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“Why Latino Children Are Scared of Donald Trump” is an opinion article
written In the New York Times and it was published on the 8th of
August, 2015. Héctor Tobar is the author, and he is an American journalist who
covers important political topics that are related to Latin America. He is the
author of several fictional novels and he is also known for his investigation
of the mine disaster in Chile in 20101.

The article presents and discusses the way Latino children perceive Donald
Trump’s comments on Latinos, and it also presents the general view that Latinos
have of Donald Trump. In this essay, I will focus on analyzing argumentative
and linguistic features of the text, and use the analysis to assess whether
Héctor Tobar’s message is successfully communicated.

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First of all, I will look at the sender and receivers of this text,
because it helps us answer the question of successful communication. The sender
of the text is Hector Tobar, who is a well-known American journalist. He is
known for his award-winning books and his coverages of Latin American political
events and crises. He has won a Pulitzer Prize for covering the 1992 riots in
L.A.2
This improves his influence and the strength of his opinions because it is a
prize that is awarded to remarkable journalists for extraordinary achievements
and reports. One thing that also strengthens his credibility is his background.

He is a son of Latino immigrants, and that, combined with his journalistic
experience, extends his credibility and knowledge even further.

 

On the other hand, the receivers of the text come from all kinds of
countries and places. The article is published in The New York Times, and
therefore the receivers are the American general public, more specifically
readers of the New York Times. Even though the article addresses the Latino
community, it is directed towards the American public more generally. The
reason for this is to show how Trump’s rhetoric affects the everyday life the
of Latino children.

 

The receivers are informed that it is an opinion article, which tells us
that the article is not informative but rather based on opinions expressed by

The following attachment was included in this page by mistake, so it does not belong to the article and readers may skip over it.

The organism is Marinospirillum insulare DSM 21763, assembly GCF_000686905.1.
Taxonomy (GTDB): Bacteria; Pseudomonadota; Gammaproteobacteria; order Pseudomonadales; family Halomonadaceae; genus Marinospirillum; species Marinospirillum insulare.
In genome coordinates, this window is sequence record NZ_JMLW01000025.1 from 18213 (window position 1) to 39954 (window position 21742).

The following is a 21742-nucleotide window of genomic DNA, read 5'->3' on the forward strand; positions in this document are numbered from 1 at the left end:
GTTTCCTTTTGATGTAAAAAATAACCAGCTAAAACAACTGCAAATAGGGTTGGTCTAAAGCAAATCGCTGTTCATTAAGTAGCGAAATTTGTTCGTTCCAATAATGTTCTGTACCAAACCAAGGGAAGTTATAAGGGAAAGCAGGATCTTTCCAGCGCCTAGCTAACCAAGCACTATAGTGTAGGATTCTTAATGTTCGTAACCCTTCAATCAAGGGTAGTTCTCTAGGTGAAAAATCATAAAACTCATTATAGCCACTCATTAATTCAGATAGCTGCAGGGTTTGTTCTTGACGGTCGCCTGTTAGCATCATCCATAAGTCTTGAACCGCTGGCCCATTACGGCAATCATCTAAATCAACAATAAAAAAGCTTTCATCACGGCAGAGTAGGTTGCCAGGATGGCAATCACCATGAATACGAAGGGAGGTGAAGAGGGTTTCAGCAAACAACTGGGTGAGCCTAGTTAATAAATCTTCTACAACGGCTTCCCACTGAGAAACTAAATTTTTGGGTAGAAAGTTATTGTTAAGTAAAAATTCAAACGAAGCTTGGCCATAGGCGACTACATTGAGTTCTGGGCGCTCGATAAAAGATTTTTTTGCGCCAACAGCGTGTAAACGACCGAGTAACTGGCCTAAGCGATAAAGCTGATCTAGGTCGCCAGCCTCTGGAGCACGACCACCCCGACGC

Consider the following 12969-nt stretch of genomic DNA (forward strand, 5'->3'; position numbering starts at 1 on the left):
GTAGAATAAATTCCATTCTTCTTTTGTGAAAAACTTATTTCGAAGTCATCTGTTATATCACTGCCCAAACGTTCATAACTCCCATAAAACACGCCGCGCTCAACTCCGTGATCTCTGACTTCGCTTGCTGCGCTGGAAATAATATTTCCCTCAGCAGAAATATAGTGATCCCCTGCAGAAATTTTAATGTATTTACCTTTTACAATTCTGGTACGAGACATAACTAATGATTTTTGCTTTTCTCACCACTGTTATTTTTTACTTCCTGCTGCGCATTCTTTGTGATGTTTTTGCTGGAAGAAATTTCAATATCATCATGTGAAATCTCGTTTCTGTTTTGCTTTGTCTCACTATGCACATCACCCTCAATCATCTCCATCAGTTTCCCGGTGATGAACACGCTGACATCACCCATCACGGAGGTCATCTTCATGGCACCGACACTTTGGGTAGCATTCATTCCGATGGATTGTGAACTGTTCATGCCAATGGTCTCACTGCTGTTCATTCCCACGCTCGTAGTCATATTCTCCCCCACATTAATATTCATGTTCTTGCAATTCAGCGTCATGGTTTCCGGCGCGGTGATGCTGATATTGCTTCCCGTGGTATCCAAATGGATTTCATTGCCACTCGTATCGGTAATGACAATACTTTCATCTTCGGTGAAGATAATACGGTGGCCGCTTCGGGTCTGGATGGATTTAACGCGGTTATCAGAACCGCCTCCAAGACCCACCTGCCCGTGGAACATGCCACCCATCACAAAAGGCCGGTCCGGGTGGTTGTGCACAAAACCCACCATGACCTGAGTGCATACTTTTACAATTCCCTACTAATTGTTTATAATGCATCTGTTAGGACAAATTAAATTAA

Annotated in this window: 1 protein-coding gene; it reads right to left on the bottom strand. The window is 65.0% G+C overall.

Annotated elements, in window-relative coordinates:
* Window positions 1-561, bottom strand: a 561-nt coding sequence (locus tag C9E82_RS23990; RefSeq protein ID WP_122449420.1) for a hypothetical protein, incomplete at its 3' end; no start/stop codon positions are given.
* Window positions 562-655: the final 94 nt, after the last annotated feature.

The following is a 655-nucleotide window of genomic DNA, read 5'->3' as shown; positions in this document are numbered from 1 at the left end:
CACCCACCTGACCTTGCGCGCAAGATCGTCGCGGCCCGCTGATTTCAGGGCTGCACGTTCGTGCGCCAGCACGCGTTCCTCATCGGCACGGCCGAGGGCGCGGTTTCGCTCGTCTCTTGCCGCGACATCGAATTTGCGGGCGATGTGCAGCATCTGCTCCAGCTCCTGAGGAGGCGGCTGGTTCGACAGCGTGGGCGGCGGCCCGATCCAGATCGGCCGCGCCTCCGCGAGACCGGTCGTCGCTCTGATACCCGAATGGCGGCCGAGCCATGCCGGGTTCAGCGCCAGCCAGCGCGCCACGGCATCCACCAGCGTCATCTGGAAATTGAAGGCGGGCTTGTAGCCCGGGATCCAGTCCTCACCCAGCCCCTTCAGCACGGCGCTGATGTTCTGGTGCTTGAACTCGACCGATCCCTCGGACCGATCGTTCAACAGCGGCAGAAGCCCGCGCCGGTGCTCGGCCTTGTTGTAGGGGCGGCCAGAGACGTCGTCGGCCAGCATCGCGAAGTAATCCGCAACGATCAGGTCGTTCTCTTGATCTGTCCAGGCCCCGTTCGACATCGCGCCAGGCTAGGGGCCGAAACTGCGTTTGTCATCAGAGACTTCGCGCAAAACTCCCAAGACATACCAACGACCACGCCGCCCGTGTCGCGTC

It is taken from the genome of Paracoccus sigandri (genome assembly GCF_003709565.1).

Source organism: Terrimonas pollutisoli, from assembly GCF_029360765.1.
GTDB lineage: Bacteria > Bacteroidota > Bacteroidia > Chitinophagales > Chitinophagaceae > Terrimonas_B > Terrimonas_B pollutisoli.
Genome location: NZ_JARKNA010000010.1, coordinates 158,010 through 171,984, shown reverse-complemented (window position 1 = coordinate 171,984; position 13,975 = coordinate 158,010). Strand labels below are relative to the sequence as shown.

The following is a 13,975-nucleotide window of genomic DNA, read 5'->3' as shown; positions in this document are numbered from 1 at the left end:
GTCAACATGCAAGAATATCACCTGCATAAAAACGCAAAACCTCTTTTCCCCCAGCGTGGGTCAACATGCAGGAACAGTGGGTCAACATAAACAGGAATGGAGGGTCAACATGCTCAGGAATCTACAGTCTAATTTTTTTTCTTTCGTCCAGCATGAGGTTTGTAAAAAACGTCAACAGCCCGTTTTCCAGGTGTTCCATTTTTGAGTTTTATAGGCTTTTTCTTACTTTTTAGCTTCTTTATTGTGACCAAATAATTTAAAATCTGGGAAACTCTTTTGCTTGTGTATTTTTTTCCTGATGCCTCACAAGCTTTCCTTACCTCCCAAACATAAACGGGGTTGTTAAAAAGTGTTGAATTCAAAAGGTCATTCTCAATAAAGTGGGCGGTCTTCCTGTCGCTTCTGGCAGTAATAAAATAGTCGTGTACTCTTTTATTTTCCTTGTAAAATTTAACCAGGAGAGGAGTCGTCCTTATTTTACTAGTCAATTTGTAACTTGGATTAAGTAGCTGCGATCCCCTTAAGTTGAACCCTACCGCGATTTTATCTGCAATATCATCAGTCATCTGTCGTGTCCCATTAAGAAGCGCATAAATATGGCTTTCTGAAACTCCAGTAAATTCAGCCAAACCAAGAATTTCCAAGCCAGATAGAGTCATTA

the interviewed people and Mr. Tobar’s own opinions. His arguments are hidden,
as he does not directly write his own opinions, rather he uses the interviews’
he has conducted to show the reader how he feels. This is shown here, ¨ He wants
to kick out the Mexican people from America and just leave the American people.

I think that’s pretty much rude. Everyone should be fair, and we should all be
treated the right way.”3

He uses this to describe how Latino youth sees Trump’s comments as
¨rude¨ and unfair. We know this is his opinion too because he mentions that
Trump’s ¨ unapologetic xenophobia has helped to push his presidential campaign to the
top of the fractured Republican field.¨4

This shows us that even though he does not
directly write his opinion down, we still notice his arguments, and we still
understand the meaning of his statements.

 

In addition to hidden arguments through
interviews, he also uses irony in his argumentation. He does this by comparing
trump to a boogeyman. He does this because it helps us see it in another
perspective, a perspective adults would not think in. He does it to describe
the discriminatory rhetoric that Trump uses against the Latino community, and
to show that he is as evil as the boogeymen in Mexican folklore, “He’s a
villain in a flaccid pompadour, spewing threats and insults that have filtered
down into the bosom of many a Latino family, to be heard by children gathered
by the television set or at the dinner table.”5.

This clearly shows us that he is not satisfied with Trump’s remarks and that
they affect both children and adults. This could also suggest that Trump has
become a common topic to discuss in the daily lives of the Latino community.

 

Allusions are also successfully used in the
article. He indirectly compares trump to Nazi politicians in the old Weimar
Republic, where he indirectly says that Trump has found a minority he can pick